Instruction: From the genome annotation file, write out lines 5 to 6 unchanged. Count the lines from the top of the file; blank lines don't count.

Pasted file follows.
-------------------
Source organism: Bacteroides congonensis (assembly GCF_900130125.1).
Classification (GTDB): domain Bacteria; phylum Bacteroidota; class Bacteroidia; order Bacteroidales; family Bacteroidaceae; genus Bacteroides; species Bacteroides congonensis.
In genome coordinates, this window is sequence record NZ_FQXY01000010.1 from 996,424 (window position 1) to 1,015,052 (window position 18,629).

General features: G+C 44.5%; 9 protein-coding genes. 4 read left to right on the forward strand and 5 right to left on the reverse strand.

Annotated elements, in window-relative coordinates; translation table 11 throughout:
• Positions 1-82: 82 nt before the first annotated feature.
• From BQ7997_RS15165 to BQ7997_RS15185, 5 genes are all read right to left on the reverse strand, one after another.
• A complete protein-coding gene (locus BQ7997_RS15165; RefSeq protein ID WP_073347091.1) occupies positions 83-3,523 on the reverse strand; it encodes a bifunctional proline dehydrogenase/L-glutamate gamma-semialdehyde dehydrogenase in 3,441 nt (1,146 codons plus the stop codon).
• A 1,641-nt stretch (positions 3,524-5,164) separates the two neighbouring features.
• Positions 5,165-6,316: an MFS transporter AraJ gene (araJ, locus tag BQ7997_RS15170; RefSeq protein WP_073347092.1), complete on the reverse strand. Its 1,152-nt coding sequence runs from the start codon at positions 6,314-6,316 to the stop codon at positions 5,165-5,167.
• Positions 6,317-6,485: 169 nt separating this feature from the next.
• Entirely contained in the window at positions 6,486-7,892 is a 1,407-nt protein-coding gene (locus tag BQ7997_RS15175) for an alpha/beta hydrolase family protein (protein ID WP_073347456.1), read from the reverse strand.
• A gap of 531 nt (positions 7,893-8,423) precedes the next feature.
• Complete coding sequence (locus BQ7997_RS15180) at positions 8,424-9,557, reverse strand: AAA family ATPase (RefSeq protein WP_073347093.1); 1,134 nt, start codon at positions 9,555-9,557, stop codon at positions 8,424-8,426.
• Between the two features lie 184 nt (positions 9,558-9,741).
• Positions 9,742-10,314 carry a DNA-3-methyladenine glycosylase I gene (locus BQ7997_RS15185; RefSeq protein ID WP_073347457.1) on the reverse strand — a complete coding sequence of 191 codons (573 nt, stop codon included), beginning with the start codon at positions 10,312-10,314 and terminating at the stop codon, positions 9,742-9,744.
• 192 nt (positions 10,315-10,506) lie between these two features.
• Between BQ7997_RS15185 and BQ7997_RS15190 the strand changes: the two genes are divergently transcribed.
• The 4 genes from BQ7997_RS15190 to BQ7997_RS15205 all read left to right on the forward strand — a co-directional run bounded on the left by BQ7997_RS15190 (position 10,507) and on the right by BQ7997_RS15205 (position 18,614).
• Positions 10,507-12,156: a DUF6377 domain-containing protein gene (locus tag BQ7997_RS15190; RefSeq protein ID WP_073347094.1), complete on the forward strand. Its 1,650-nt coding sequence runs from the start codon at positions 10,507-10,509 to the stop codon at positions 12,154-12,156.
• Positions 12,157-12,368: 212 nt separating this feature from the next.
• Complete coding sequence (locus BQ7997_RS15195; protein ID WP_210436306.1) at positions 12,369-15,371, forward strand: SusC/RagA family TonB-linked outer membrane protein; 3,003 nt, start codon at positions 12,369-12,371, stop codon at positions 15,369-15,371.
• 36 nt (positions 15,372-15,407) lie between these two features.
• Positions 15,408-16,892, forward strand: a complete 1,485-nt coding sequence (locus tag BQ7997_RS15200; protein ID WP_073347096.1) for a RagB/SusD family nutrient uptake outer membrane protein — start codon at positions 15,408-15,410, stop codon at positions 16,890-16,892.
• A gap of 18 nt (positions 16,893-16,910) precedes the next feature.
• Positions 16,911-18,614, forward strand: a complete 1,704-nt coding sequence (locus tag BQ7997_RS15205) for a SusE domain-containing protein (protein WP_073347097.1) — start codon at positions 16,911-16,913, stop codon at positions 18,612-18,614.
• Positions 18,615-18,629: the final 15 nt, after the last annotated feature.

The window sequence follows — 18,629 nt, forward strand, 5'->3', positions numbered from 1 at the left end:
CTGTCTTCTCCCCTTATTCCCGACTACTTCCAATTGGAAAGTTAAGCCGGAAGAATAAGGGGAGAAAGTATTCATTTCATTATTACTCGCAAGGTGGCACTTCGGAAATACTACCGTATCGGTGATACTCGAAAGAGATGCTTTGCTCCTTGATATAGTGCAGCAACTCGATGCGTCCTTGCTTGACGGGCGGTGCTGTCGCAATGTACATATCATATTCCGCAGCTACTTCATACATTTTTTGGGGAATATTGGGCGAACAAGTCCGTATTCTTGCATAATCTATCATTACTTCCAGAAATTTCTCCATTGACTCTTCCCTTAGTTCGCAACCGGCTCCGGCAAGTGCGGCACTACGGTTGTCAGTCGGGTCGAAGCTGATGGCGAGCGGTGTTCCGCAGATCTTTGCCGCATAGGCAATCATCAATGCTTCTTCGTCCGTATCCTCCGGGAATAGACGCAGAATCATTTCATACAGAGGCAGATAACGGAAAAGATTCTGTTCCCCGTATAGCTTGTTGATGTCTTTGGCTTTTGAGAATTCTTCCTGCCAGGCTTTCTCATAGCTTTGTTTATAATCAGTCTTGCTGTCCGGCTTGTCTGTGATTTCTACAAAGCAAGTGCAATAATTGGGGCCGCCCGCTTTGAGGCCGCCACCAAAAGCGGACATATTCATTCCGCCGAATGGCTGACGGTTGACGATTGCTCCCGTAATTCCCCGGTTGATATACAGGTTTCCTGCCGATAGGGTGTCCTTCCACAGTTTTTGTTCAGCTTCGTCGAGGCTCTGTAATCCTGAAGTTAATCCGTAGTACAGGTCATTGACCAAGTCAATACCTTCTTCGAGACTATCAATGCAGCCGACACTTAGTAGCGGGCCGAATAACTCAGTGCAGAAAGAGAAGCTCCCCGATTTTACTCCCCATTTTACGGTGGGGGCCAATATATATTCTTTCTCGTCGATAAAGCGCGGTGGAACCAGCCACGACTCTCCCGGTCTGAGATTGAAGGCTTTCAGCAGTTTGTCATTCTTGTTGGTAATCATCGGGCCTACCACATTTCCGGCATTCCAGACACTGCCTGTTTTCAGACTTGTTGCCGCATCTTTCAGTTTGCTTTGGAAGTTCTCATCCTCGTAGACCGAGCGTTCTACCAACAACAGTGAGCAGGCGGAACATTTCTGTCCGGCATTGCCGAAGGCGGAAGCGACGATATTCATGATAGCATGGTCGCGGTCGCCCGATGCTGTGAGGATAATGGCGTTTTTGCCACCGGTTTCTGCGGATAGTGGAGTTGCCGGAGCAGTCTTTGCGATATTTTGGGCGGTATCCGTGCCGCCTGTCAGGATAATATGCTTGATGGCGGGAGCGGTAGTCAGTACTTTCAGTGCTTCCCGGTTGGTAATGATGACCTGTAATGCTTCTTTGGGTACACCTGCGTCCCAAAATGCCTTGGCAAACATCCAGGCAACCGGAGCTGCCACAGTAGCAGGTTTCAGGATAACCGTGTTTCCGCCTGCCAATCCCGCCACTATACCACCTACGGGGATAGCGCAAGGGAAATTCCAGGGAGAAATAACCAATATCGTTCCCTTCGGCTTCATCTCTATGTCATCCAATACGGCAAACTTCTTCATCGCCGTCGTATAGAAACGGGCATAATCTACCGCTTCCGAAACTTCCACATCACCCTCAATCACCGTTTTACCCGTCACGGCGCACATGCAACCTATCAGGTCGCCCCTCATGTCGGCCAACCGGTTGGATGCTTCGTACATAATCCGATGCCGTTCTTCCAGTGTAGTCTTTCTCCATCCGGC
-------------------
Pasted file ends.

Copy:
Annotated elements, in window-relative coordinates; translation table 11 throughout:
• Positions 1-82: 82 nt before the first annotated feature.